As part of the Revenue Act of 1964, the Internal Revenue Code established its Controlled Groups Provisions. These provisions were initially issued as part of a tax reform package intended to encourage small businesses, which operated in the corporate form.
Unfortunately, over time some medium and large businesses began to take advantage of the lower tax rates afforded to small businesses by organizing their structure into multiple corporate businesses. By doing this, they also sought to avoid providing employee benefits, such as health insurance, because each separate business wouldn’t meet the required number of employees that mandated that they provide those benefits.
As a result, additional codes were added to cover many of the arrangements devised by employers who attempted to avoid coverage of employees.
What is a Controlled Group?
The Internal Revenue Code outlines specific rules for controlled groups. These rules are used to determine if two or more employers must be grouped together and treated as a single employer for certain purposes. They apply to many employee benefit laws, such as non-discrimination and the Affordable Care Act’s (ACA) employer shared responsibility rules, in order to discourage employers from setting up multiple companies to avoid the law’s requirements.
Determining whether two or more organizations must be treated as a single employer under the controlled group rules involves a complex analysis of ownership interests, including constructive ownership interests.
Note: Because of these rule are so complex, controlled group status should be reviewed by legal counsel.
In General, a “Controlled Group exists if two or more corporations, trades or businesses (partnerships and proprietorships) have one of the following relationships:
Parent-subsidiary Controlled Group
A parent-subsidiary controlled group exists when one or more chains of organizations are connected through ownership of a controlling interest with a common parent organization if:
- A controlling interest in each of the organizations (except the common parent) is owned by one or more of the other organizations in the group; and
- The common parent organization owns a controlling interest in at least one of the other organizations.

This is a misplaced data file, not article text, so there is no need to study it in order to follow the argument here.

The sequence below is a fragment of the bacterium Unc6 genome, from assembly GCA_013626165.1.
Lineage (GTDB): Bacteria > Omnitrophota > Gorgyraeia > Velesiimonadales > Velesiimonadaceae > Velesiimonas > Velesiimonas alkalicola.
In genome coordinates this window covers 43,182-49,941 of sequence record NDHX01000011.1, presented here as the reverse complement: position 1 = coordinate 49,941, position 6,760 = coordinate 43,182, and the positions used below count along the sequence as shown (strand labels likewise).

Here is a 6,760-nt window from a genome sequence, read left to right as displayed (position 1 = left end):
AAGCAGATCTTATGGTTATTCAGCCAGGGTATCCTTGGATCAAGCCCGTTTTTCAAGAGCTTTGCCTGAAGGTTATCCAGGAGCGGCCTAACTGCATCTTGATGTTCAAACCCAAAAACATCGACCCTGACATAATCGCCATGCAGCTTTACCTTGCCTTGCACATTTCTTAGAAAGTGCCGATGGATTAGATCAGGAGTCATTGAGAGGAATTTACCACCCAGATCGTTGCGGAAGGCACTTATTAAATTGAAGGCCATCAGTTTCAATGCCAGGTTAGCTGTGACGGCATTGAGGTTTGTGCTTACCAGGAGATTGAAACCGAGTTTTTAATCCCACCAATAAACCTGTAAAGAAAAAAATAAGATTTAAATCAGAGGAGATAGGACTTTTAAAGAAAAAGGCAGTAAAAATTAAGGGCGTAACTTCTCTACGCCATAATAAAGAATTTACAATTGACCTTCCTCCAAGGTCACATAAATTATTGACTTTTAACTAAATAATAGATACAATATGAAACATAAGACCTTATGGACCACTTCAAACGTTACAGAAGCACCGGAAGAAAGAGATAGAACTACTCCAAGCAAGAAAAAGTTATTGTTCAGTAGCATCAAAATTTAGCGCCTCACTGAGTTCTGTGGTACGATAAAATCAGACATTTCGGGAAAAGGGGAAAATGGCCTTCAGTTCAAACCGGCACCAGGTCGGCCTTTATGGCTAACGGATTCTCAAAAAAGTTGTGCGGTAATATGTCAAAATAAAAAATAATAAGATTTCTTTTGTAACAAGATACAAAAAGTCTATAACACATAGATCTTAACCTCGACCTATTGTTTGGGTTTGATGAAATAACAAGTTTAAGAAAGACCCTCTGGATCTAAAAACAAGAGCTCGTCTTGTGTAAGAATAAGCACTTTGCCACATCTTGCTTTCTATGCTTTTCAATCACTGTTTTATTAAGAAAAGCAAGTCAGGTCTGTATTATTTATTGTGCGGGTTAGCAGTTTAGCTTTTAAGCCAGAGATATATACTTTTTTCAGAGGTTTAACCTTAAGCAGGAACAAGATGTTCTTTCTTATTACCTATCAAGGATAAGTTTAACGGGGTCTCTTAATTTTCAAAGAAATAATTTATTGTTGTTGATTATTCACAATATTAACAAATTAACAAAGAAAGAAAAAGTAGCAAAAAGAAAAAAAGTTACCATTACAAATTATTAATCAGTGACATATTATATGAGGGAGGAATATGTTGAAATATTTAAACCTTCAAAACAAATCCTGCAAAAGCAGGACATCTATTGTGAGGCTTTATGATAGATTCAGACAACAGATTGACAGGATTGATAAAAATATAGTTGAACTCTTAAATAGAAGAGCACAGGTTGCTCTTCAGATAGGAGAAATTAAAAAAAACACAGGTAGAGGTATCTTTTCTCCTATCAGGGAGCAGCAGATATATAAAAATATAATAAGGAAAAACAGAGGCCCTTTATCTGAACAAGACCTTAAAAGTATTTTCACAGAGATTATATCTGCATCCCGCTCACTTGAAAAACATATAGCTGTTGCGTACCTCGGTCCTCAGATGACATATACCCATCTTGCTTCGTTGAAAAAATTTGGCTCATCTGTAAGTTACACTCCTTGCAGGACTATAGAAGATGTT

For a corporation, “controlling interest” means ownership of stock having at least 80 percent of total combined voting power of all classes of stock entitled to vote, or at least 80 percent of the total value of shares of all classes of stock. For a partnership, “controlling interest” means at least 80 percent of profits interest or capital interest of the partnership.
ABC Corporation owns 90% of the stock of Green Corporation and 80% of the stock of Yellow Corporation. Green Corporation owns 85% of the profits of Blue Corporation.
ABC Corporation is the common parent of the parent-subsidiary controlled group consisting of ABC Corporation, Green Corporation, Yellow Corporation and Blue Corporation.
Brother-sister Controlled Group
A brother-sister controlled group exists when five or fewer individuals, estates or trusts own a controlling interest (80 percent or more) in each organization and have effective control. “Effective Control” generally means 50 percent of the organization’s stocks and profits, but only to the extent that the ownership is identical with respect to each organization.
ABC Corporation and XYZ Corporation are owned by four shareholders in the following percentages:
|Share Holder||ABC Corporation||XYZ Corporation|
In this example, the four shareholders together own 80% or more of the stock of each corporation. However, under the second component, the shareholders do not own more than 50% of the stock of each corporation, taking into account only the identical ownership in each corporation as demonstrated below:
|Shareholder||Identical Ownership in Both Corporations|
Combined Controlled Group
A combined control group exists if three or more organizations are structured in the following way:
Each organization is either a member of a parent-subsidiary or brother-sister controlled group; and
At least one organization is the common parent organization of a parent-subsidiary controlled group and is also a member of a brother-sister controlled group.
A is an individual
How Being A Controlled Group Affects Your Health Insurance
If your company is commonly owned with other entities, it is important that you determine if your company is part of a controlled group.
When a business entity is considered a controlled group (as defined above), the business is considered a single employer under the ACA employer mandate.
So, all employees of companies within the same controlled group must be aggregated to determine whether the commonly-owned companies are subject to the employer mandate.
Once you have determined that you are a controlled group, you need to calculate if you are an applicable large employer (ALE) with at least 50 full-time equivalent employees (FTE).
If the combined total meets the 50 FTE threshold, then each separate company shall be considered an ALE subject to the ACA’s Employer Shared Responsibility provisions, even those companies that individually do not employ enough employees to meet the ALE threshold on their own.
As discussed in our previous article, if your business has at least 50 full-time equivalent employees (FTE), you are mandated to offer qualified and affordable health benefits or be subject to a tax penalty. This is typically referred to as the "employer mandate".
If a company is looking to avoid the “employer mandate’ by dividing their company into several smaller companies, they could be asking for trouble. If you are in a controlled group, applicable rules will place your company in the "employer mandate" category.
It is important to get advice from a broker who understands controlled groups and can help you be in compliance, so you can avoid substantial penalties.
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